Nowadays, LoadBalancing is one of the basic needs for the application systems to perform optimally while considering some important factors like- scalability and high availability. Every cloud is providing LBaaS (LoadBalancing as a Service) as an offering so the consumers don’t have to worry about the setup and management of load-balancers by themselves.
But it’s not like that cloud is offering a single type of load balancer for every use case because for different use-case we require a different type of load balancer. For example- we have different load-balancers for Layer4 and Layer7 level traffic.
Recently AWS had a new family member in their load-balancer family and they named it “Gateway Load Balancer“. So gateway load-balancer is a load-balancing service provided by AWS to send traffic to the different appliances, applications, firewalls, etc. that are not part of the current VPC.
Before going to Cloudfront functionality, we need to understand the CDN (Content delivery network) first, as Cloudfront is nothing but just a FAAS (functions as a service) platform provided by AWS, which we generally relate to the content delivery network(Cloudfront) in AWS cloud service provider.
CDN(Content Delivery Network)
A CDN is kind of a geographically distributed group of servers that are attached so that they can communicate with each other and provide fast delivery of any content such as HTML pages, images, videos, etc. The popularity of CDN services is continuously growing among organizations such as Netflix, Facebook, and Amazon as their major web traffic is served through CDN.
Now, let’s take a deep understanding of how CDN works in the AWS Cloudfront service.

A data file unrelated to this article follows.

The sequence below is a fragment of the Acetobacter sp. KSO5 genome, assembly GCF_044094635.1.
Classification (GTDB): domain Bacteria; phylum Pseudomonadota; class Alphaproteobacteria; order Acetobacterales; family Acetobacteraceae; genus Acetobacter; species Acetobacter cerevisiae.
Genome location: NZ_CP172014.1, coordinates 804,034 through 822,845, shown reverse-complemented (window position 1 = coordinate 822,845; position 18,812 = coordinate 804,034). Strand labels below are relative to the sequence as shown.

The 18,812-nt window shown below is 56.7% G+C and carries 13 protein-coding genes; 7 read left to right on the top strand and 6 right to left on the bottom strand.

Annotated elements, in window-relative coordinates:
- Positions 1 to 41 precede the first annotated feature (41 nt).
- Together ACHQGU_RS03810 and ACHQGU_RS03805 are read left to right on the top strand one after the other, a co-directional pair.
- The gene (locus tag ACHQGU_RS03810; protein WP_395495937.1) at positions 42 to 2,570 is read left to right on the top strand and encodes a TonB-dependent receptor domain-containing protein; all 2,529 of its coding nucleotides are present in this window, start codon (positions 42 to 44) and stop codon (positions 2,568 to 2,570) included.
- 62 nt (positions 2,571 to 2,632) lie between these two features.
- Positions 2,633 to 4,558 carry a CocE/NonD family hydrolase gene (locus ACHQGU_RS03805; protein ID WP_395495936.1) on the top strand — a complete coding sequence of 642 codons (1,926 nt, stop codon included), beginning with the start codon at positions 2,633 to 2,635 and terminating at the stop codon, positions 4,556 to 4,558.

We could think of a CDN as an ATM. Having a cash machine on practically every corner makes it fast, immediate access, and efficient to get money. There’s no wait time in long bank lines to get our money in hand.
In today’s time, a large portion of all internet content is delivered through CDNs. Here is a simple example:
Explore different tools & platforms for hassle-free and easy management of K8s clusters, here in this blog. Read further to know more!
The Rise of Containers
Today, it wouldn’t be wrong to consider containers and microservice-based architectures as key threads in the fabric of next-gen tools and technologies to modernize enterprise applications. The basic concept behind the approach is to replace traditional, monolithic app development with a Microservices architecture supported by the cloud, API-based services, CI/CD pipelines, and cloud-native storage.
But how easy is the adoption of these advanced tools? Do you have the basic foundation and setup for adopting containers and is your container strategy sustainable for the long haul? These are some of the many challenges that organizations face while adopting containers.
In the last blog, we covered a few and important security practices of AWS IAM but unfortunately, we didn’t cover many security options. So, we bring to you another AWS IAM blog. This blog covers the other remaining and also the important AWS IAM security options. So, it’s time to wear your ironman suit and get started with security edition part-2 [ The endgame ]. Here we go!
In the last blog, we talked about why proper management is important for AWS IAM which is not only related to security but also paves an appropriate way of handling things.
Now we’ll discuss some approaches to manage IAM, how these approaches/practices will affect access management and by using an example, we will also discuss how we can include these practices in the existing or new setup. Let’s jump into these approaches and discuss these practices one by one.